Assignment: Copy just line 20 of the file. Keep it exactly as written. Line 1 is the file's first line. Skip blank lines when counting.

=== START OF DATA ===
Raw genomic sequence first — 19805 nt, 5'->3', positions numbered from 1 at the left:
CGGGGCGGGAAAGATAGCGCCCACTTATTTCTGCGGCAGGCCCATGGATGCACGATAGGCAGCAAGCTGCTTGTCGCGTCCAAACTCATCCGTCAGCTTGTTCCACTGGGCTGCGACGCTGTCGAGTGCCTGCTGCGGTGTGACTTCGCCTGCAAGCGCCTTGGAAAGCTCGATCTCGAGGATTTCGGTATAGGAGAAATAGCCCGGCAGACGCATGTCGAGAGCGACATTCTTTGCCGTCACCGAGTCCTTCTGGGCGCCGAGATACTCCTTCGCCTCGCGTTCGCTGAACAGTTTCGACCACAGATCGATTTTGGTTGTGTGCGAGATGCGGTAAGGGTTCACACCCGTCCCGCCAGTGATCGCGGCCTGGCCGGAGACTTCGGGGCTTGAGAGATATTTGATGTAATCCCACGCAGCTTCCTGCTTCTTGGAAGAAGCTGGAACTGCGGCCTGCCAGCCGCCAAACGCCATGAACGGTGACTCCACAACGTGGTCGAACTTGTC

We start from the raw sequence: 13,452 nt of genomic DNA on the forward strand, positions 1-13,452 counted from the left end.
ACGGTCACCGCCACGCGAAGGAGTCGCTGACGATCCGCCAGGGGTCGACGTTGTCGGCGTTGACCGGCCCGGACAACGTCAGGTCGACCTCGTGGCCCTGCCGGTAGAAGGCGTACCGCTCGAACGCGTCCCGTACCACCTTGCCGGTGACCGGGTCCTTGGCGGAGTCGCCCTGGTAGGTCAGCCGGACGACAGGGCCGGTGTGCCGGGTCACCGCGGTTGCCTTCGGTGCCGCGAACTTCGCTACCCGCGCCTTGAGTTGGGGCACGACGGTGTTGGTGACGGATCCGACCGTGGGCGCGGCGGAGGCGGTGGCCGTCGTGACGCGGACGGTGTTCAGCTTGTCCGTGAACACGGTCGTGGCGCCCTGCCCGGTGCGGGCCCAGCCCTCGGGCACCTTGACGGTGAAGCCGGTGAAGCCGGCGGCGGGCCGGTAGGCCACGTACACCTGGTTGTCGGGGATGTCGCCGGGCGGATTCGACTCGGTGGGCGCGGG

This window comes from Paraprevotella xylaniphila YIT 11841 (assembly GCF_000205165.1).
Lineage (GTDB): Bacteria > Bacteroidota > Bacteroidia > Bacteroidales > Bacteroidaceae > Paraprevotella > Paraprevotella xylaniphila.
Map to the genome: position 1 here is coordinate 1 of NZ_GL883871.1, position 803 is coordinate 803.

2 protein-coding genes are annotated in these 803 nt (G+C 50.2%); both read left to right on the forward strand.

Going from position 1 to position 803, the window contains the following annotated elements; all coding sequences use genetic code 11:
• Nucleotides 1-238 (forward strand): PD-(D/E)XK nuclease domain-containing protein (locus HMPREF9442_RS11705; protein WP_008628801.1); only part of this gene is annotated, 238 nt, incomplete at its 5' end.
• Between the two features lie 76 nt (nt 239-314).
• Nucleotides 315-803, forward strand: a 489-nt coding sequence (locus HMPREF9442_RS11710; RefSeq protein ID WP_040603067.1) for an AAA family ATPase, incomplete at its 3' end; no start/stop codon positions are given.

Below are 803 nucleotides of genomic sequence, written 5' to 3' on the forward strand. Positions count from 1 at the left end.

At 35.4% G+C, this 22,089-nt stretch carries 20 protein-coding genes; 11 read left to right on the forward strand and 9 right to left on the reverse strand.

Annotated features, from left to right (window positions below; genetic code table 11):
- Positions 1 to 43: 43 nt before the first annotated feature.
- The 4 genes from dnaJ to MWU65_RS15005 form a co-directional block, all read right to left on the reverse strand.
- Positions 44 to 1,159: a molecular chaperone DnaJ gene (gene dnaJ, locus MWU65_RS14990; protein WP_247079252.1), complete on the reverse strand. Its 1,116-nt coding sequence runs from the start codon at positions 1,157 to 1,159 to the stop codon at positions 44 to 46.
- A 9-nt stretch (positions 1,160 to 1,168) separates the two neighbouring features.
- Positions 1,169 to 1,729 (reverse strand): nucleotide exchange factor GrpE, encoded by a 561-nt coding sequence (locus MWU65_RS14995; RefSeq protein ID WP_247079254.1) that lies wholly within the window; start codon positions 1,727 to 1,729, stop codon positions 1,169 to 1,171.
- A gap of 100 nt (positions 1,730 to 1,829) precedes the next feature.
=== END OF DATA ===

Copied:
- Positions 1,169 to 1,729 (reverse strand): nucleotide exchange factor GrpE, encoded by a 561-nt coding sequence (locus MWU65_RS14995; RefSeq protein ID WP_247079254.1) that lies wholly within the window; start codon positions 1,727 to 1,729, stop codon positions 1,169 to 1,171.